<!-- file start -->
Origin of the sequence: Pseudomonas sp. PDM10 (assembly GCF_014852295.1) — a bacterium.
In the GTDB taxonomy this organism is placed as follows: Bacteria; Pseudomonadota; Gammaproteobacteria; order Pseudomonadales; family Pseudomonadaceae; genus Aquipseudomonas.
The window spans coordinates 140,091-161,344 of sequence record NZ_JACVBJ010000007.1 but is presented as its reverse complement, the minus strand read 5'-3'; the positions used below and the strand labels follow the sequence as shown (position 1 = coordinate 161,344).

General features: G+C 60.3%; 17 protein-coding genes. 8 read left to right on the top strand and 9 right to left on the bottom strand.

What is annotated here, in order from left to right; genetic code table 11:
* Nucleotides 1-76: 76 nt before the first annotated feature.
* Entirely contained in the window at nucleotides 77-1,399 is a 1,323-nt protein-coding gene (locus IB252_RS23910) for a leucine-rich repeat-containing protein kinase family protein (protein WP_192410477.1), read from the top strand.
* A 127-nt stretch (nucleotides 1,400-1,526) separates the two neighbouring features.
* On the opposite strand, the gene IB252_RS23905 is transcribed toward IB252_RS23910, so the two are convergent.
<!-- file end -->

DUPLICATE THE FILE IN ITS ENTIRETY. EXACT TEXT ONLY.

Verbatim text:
Origin of the sequence: Pseudomonas sp. PDM10 (assembly GCF_014852295.1) — a bacterium.
In the GTDB taxonomy this organism is placed as follows: Bacteria; Pseudomonadota; Gammaproteobacteria; order Pseudomonadales; family Pseudomonadaceae; genus Aquipseudomonas.
The window spans coordinates 140,091-161,344 of sequence record NZ_JACVBJ010000007.1 but is presented as its reverse complement, the minus strand read 5'-3'; the positions used below and the strand labels follow the sequence as shown (position 1 = coordinate 161,344).

General features: G+C 60.3%; 17 protein-coding genes. 8 read left to right on the top strand and 9 right to left on the bottom strand.

What is annotated here, in order from left to right; genetic code table 11:
* Nucleotides 1-76: 76 nt before the first annotated feature.
* Entirely contained in the window at nucleotides 77-1,399 is a 1,323-nt protein-coding gene (locus IB252_RS23910) for a leucine-rich repeat-containing protein kinase family protein (protein WP_192410477.1), read from the top strand.
* A 127-nt stretch (nucleotides 1,400-1,526) separates the two neighbouring features.
* On the opposite strand, the gene IB252_RS23905 is transcribed toward IB252_RS23910, so the two are convergent.